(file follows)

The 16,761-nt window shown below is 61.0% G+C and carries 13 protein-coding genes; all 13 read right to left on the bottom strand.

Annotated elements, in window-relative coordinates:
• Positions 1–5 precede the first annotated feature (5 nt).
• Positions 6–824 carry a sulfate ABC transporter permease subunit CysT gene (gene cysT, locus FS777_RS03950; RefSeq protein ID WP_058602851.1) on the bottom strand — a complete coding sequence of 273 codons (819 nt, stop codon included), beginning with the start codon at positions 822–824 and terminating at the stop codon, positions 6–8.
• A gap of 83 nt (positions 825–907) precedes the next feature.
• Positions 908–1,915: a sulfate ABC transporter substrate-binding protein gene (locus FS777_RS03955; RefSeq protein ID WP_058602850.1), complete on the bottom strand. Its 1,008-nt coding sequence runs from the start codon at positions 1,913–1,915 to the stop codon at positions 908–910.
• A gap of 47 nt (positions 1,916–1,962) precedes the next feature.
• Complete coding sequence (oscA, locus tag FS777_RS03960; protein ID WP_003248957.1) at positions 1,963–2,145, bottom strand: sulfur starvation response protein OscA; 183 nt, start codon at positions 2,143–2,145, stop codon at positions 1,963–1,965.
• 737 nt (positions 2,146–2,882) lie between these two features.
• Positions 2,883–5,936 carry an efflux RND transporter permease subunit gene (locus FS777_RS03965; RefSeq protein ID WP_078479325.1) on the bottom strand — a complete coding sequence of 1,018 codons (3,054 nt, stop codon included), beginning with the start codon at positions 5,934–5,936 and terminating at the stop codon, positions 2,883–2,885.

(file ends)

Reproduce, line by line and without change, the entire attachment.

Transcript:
The 16,761-nt window shown below is 61.0% G+C and carries 13 protein-coding genes; all 13 read right to left on the bottom strand.

Annotated elements, in window-relative coordinates:
• Positions 1–5 precede the first annotated feature (5 nt).
• Positions 6–824 carry a sulfate ABC transporter permease subunit CysT gene (gene cysT, locus FS777_RS03950; RefSeq protein ID WP_058602851.1) on the bottom strand — a complete coding sequence of 273 codons (819 nt, stop codon included), beginning with the start codon at positions 822–824 and terminating at the stop codon, positions 6–8.
• A gap of 83 nt (positions 825–907) precedes the next feature.
• Positions 908–1,915: a sulfate ABC transporter substrate-binding protein gene (locus FS777_RS03955; RefSeq protein ID WP_058602850.1), complete on the bottom strand. Its 1,008-nt coding sequence runs from the start codon at positions 1,913–1,915 to the stop codon at positions 908–910.
• A gap of 47 nt (positions 1,916–1,962) precedes the next feature.
• Complete coding sequence (oscA, locus tag FS777_RS03960; protein ID WP_003248957.1) at positions 1,963–2,145, bottom strand: sulfur starvation response protein OscA; 183 nt, start codon at positions 2,143–2,145, stop codon at positions 1,963–1,965.
• 737 nt (positions 2,146–2,882) lie between these two features.
• Positions 2,883–5,936 carry an efflux RND transporter permease subunit gene (locus FS777_RS03965; RefSeq protein ID WP_078479325.1) on the bottom strand — a complete coding sequence of 1,018 codons (3,054 nt, stop codon included), beginning with the start codon at positions 5,934–5,936 and terminating at the stop codon, positions 2,883–2,885.